Presentation on theme: "Addiction to Medicines 28/02/13 Mark Gillyon ADDICTION TO MEDICINES: COMMISSIONING IN THE NEW PUBLIC HEALTH LANDSCAPE."— Presentation transcript:
Addiction to Medicines 28/02/13 Mark Gillyon ADDICTION TO MEDICINES: COMMISSIONING IN THE NEW PUBLIC HEALTH LANDSCAPE
Overview Key Policy drivers and context The architecture Public Health England local Health & Wellbeing Boards and Clinical Commissioning Groups Opportunities and challenges
3 Key policy drivers National Drug Strategy 2010 Health & Social Care Act 2012 Localism Transparency and accountability Public health and health inequalities Recovery
2010 drug strategy: …all services are commissioned with the following best practice outcomes in mind Freedom from dependence on drugs or alcohol; Prevention of drug related deaths and blood borne viruses; A reduction in crime and re-offending; Sustained employment; The ability to access and sustain suitable accommodation; Improvement in mental and physical health and wellbeing; Improved relationships with family members, partners and friends; and The capacity to be an effective and caring parent.
Health & Social Care Act 2012 Clinicians at the centre of commissioning Provider innovation Empowering patients New focus on Public Health Patient voice - Healthwatch
This shift will provide a platform for a more integrated approach to improving public health outcomes. This approach addresses the root causes and wider determinants of drug dependence and alcohol misuse, and the harm and impact they have on communities and troubled families (such as mental health, employment, education, crime and housing). It also delivers the greatest gains for individuals and the community. (NTA/DH 2012)
The Framework for Commissioning
Context: Suite of evidence-based clinical guidance
In total there are 15 NICE drug and alcohol publications Q1 13/14 NICE commitment to reflect all these in in LA PH briefing.
11 The new health and care system Slide 11 Local people and communities Health and Well-being Board Parliament Secretary of State for Health PHENHS CB HealthWatch PHE Centres Local Authorities CCG/NHS CB Responsible for publishing data and supporting delivery of PHOF PHOF NHSOF Police and Crime Commissioners could have a seat. Up to each LA Undertake JSNA & develop HWB Strategies setting out local priorities Mandate – only means of holding the CB to account Commissioning OF – set by the NHS CB for CCGs ASCOF Sets out the indicators that the PH system & DH understand are the best mechanisms to improve public health. Up to LAs to prioritise. Sets out the indicators that the NHS should seek to achieve through the Mandate objective of continuous improvement The evidence in this presentation can inform the JSNA and HWB Strategies. Accountability Oversight Links
12 Architecture Specialist drugs and alcohol services (inc. Addiction to Medicines) commissioned by local authorities, through Directors of Public Health Supported by and coordinated through Health & Wellbeing Boards Joint Strategic Needs Assessments (JSNAs) and Joint Health and Wellbeing Strategies (JHWSs) Ring fenced public health budget From DH & Public Health England (PHE) NTA functions transferred to PHE –April 2013 Public health outcome indicators
Clinical Commissioning Groups Clinical commissioners have a crucial role to play in ensuring that care is integrated and delivered in the community, with maximum input of local people and patients. Also, by working to overcome the barriers between the NHS and social care, they will be able to provide patients with better, seamless and more accessible care. Dr Michael Dixon, Chairman of the NHS Alliance (18 June 2011).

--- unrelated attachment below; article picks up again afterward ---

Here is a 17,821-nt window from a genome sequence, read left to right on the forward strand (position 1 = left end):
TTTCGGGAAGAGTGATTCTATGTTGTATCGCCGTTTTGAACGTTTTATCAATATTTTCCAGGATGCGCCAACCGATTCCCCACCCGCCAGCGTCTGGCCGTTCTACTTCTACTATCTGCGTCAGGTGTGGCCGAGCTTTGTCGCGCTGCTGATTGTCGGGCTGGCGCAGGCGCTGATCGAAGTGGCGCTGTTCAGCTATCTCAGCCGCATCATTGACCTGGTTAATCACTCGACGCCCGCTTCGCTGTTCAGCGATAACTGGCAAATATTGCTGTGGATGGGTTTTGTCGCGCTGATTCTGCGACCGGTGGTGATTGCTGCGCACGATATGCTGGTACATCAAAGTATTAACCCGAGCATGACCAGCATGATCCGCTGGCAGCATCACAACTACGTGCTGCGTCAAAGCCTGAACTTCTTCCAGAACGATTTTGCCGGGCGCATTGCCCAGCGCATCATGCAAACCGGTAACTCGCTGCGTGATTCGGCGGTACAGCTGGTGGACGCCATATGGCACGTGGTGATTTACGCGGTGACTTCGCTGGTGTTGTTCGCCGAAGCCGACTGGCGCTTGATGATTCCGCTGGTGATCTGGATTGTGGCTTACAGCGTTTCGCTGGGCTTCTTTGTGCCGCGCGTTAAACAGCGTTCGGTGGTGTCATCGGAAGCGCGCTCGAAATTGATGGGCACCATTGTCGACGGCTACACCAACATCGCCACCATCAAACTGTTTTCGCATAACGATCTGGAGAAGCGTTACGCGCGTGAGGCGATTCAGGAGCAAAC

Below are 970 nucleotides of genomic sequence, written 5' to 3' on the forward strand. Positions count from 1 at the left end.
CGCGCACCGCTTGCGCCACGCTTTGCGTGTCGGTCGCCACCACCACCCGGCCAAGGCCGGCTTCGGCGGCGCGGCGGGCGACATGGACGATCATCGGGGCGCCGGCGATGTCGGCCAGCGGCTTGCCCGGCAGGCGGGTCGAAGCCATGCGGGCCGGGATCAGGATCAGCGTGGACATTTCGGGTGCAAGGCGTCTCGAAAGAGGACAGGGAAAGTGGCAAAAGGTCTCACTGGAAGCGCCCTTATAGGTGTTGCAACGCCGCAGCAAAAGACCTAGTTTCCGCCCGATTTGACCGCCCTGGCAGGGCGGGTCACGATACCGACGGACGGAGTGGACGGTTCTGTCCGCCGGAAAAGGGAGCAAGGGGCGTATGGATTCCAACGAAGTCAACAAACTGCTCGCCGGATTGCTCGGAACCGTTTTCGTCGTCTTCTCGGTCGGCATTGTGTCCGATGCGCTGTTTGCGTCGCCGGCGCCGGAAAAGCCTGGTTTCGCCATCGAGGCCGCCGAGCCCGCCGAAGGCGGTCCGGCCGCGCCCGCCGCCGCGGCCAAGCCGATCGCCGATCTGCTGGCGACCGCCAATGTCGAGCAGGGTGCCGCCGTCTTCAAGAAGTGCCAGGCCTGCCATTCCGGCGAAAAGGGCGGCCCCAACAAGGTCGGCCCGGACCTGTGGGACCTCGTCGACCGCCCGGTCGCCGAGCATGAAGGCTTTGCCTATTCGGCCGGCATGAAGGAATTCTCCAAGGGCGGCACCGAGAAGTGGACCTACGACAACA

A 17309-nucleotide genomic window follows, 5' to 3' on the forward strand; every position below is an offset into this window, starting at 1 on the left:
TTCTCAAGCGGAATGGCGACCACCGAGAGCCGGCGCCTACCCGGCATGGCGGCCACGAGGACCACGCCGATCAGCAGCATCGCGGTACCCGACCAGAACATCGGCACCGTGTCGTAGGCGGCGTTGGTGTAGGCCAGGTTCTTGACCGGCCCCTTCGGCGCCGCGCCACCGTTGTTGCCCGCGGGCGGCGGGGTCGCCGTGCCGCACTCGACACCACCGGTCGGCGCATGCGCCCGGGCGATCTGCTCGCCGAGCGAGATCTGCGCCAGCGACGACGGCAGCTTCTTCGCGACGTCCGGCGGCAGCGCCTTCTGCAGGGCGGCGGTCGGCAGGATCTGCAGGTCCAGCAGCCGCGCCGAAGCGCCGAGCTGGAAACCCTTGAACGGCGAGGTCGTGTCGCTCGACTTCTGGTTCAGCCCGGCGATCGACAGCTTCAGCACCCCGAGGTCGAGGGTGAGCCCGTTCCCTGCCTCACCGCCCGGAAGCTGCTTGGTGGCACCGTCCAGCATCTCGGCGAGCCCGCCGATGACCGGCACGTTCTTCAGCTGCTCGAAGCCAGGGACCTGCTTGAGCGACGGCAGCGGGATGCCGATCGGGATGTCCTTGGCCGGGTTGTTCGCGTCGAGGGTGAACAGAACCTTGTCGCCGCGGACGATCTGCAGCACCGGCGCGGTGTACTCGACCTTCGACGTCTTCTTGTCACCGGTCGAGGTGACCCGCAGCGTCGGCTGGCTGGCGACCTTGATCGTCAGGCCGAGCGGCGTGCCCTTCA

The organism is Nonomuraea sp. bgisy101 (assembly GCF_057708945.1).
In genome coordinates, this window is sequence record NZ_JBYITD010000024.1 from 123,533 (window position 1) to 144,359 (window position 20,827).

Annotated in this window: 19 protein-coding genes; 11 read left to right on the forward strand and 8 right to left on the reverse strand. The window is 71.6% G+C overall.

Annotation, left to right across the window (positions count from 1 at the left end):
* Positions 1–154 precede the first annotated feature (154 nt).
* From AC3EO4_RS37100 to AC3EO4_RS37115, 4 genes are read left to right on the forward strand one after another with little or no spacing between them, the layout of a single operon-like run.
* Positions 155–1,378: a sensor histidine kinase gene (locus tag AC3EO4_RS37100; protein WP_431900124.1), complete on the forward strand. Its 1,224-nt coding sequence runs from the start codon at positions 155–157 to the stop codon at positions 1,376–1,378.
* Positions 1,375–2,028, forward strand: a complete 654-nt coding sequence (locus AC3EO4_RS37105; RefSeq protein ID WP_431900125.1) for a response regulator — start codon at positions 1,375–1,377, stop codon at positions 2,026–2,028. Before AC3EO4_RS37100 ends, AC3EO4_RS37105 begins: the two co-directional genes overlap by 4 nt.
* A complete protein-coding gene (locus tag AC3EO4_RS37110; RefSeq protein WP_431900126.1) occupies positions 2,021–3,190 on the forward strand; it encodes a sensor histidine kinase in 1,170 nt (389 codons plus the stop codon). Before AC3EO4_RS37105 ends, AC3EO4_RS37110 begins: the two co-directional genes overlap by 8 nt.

Clinical Commissioning Groups NHS Commissioning Board Guidance & tools, evidence Commissioning of core, general medical care NHS services commissioned by groups of GPs CCGs are responsible for care, and commissioning enhanced care Continuous improvements in quality Reducing inequalities Choice & patient involvement Innovation & research Collaboration with Health & Wellbeing Boards Focus on outcomes Universal system All practices involved
16 Public Health Budgets
13/14 and 14/15 Budgets released £2.66 billion and £2.79 billion to LAs to spend on public health services for their local populations. Average growth of 5.5% in and 5.0% in Currently, on average, about one third of spending is connected to mandated services, leaving a significant opportunity to commission services that meet the needs of your population. Services not currently covered by the mandating regulations include obesity, smoking cessation and substance misuse. Mandated: sexual health services; duty to ensure there are plans in place to protect the health of the population; public health advice to NHS commissioners; National Child Measurement Programme; NHS Health Check.
The Public Health Grant Local authorities will need to forecast and report against the sub- categories of spend in returns to Public Health England who will review them on behalf of the Department of Health. Pace of change to a target budget position (12/13 PTB formula will affect target position within pace of change parameters) Substance misuse component includes: PTB; DH DIP; YP; local drug and alcohol spend Prison treatment to NHS Commissioning Board HO DIP funding (£35M) to Police and Crime Comissioners
19 More opportunities and challenges Balanced systems – maintaining gains Priorities competing for scarce resources Commissioning skills: making the case for investment and developing alliances Complexity, dual diagnosis and health Medicines and new drugs and patterns of use Creativity – ABCD, social enterprises, recovery communities Engage PCCs, local Police and the crime reduction agenda
Public Health England Substance misuse personnel in: Operations Directorate (PHE Centres) Health and Wellbeing Directorate Knowledge and Intelligence (NDTMS) Drugs, Alcohol, ATMs and prevention Evidence Transparency Support and mirror